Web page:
November is NaNoWriMo month. Fifty thousand words in thirty days. First draft material all the way. This years project is a prequel story to a previous novella. I decided to work on a character’s back story and explain how he got started as a supernatural troubleshooter. Having lots of fun with the story, which I’ve done a lot of jumping around, working on whatever scene catches my fancy. This year I’m working in Scrivener and finding it works really well in letting me jump around. Each scene is it’s own little section, letting me drag and drop as needed. I’m ahead of the game and not having to rush at the last minute for a change. Course it is the last minute, but who’s counting.
In the meantime, three more short stories were published, bringing the total to six in print, number seven due out in January, and number eight eventually. Three other stories are out to calls and I did manage to write two more short stories that aren’t due until after January 1. On a roll and hoping to keep up the pace in 2014. With a couple of years, I’ll have enough urban fantasy/fairy tale stories that I could slap together as an anthology in my own right. Need to make a bigger name for myself in the meantime.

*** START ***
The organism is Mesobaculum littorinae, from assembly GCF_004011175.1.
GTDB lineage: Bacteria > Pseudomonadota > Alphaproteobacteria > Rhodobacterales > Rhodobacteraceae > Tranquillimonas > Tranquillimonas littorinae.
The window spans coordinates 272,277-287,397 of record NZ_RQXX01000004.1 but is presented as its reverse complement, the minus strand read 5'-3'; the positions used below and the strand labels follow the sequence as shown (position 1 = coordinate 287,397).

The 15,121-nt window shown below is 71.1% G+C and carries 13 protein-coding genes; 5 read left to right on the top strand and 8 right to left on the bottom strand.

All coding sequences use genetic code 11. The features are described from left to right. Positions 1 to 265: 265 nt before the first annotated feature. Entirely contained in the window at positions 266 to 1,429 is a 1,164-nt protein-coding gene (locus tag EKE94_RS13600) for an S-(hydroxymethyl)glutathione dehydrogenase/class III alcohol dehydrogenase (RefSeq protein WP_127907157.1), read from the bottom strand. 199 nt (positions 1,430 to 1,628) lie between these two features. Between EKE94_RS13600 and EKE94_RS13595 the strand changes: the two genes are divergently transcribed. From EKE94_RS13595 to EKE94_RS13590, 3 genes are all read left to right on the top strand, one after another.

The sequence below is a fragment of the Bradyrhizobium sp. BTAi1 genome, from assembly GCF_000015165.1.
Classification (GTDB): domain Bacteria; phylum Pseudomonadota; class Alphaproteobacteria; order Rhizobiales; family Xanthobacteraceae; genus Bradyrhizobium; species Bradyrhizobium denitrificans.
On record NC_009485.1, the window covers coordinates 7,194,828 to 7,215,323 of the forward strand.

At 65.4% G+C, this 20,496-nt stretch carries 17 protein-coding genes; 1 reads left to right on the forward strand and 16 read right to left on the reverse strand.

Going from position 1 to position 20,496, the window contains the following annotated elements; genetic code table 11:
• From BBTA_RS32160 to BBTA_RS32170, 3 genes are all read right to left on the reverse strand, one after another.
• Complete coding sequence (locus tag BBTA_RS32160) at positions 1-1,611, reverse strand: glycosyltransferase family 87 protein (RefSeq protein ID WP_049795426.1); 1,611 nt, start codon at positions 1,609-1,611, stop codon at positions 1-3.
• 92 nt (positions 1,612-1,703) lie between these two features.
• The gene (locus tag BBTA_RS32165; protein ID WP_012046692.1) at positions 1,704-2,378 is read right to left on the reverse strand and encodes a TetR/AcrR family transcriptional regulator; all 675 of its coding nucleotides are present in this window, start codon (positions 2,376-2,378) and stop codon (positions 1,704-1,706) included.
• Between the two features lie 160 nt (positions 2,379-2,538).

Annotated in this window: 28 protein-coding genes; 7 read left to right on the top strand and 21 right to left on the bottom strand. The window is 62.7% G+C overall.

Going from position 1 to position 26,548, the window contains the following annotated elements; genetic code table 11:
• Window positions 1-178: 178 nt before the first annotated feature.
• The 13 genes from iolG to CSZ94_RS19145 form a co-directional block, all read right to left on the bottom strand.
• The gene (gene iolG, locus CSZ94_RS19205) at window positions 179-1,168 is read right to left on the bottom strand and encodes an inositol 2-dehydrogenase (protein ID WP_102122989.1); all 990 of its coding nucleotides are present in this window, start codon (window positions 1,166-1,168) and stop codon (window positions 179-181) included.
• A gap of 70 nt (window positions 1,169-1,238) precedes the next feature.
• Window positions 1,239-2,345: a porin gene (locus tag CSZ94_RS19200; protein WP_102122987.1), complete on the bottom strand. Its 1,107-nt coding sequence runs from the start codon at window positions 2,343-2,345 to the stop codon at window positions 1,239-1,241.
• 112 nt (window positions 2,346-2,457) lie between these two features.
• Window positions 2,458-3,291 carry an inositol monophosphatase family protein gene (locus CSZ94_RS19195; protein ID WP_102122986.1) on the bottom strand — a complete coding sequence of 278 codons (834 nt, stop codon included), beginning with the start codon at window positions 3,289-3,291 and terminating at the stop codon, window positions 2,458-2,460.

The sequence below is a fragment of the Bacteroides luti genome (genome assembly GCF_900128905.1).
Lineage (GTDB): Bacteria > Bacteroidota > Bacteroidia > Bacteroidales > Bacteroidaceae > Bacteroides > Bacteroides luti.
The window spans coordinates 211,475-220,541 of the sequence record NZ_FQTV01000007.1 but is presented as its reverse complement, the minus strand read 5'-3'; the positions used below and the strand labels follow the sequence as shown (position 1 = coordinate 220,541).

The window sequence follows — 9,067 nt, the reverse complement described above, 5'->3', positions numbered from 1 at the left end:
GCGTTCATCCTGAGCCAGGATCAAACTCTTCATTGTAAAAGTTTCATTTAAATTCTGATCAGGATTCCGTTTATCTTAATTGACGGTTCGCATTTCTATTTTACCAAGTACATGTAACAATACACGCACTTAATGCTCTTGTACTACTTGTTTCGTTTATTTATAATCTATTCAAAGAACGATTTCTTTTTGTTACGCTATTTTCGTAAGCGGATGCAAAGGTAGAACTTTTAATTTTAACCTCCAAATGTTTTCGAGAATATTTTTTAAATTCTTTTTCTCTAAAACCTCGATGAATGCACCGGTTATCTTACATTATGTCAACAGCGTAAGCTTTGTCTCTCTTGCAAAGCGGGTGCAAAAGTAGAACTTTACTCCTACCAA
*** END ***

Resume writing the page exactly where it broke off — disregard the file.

Handed a couple of books out to some NaNo folks so they could read my stories. Best feedback was one gentlemen that wanted more and he said the opening sentence was quite “descriptive”. Bonus points for hooking them at the start. Looking at the cast of characters that are running through my head, there’s a lot of story potential out there and I want to try other viewpoints. Put the spotlight on the “supporting” characters, develop them further, and see what makes them tick. The best thing I like about writing to the short story calls is being able to pull from the stable and seeing who fits. It’s given me the chance to write a Beauty and the Beast story with a twist. When I started writing it was fantasy or post-apocalypse stories, maybe a couple of hard sci-fi tales. First story sold? Suspense. Second story? Horror. I remember sitting on a panel and one of the speaker said don’t limit yourself to a genre. Now I get it. Write to what works. Let the characters be the focus, tell their stories, and it should work out fine.
As a followup, I broke 50,000 words and won for the 6th year in a row. Still not done with the story, but got an early finish for a change.